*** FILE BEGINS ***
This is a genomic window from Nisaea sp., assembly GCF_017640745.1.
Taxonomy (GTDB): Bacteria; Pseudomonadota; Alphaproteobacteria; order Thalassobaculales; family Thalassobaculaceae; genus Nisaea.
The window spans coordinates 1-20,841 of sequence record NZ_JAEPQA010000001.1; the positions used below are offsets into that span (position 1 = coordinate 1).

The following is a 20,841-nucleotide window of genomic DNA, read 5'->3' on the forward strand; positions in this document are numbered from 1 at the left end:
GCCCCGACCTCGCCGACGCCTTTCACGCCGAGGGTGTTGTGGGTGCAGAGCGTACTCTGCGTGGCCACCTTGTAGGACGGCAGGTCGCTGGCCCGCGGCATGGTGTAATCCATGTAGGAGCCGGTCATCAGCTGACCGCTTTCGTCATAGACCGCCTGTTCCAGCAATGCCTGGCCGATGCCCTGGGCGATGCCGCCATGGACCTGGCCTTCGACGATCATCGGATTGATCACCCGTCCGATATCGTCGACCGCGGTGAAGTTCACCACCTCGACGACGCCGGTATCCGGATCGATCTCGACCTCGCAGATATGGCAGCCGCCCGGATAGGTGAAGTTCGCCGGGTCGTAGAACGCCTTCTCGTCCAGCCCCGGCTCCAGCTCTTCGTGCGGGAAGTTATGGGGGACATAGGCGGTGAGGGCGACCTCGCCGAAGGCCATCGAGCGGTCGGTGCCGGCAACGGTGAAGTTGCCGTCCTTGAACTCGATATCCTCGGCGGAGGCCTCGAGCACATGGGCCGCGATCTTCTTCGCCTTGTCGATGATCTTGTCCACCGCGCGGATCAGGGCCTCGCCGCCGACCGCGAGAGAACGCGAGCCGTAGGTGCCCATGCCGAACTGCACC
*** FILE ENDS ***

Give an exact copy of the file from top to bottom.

This is a genomic window from Nisaea sp., assembly GCF_017640745.1.
Taxonomy (GTDB): Bacteria; Pseudomonadota; Alphaproteobacteria; order Thalassobaculales; family Thalassobaculaceae; genus Nisaea.
The window spans coordinates 1-20,841 of sequence record NZ_JAEPQA010000001.1; the positions used below are offsets into that span (position 1 = coordinate 1).

The following is a 20,841-nucleotide window of genomic DNA, read 5'->3' on the forward strand; positions in this document are numbered from 1 at the left end:
GCCCCGACCTCGCCGACGCCTTTCACGCCGAGGGTGTTGTGGGTGCAGAGCGTACTCTGCGTGGCCACCTTGTAGGACGGCAGGTCGCTGGCCCGCGGCATGGTGTAATCCATGTAGGAGCCGGTCATCAGCTGACCGCTTTCGTCATAGACCGCCTGTTCCAGCAATGCCTGGCCGATGCCCTGGGCGATGCCGCCATGGACCTGGCCTTCGACGATCATCGGATTGATCACCCGTCCGATATCGTCGACCGCGGTGAAGTTCACCACCTCGACGACGCCGGTATCCGGATCGATCTCGACCTCGCAGATATGGCAGCCGCCCGGATAGGTGAAGTTCGCCGGGTCGTAGAACGCCTTCTCGTCCAGCCCCGGCTCCAGCTCTTCGTGCGGGAAGTTATGGGGGACATAGGCGGTGAGGGCGACCTCGCCGAAGGCCATCGAGCGGTCGGTGCCGGCAACGGTGAAGTTGCCGTCCTTGAACTCGATATCCTCGGCGGAGGCCTCGAGCACATGGGCCGCGATCTTCTTCGCCTTGTCGATGATCTTGTCCACCGCGCGGATCAGGGCCTCGCCGCCGACCGCGAGAGAACGCGAGCCGTAGGTGCCCATGCCGAACTGCACC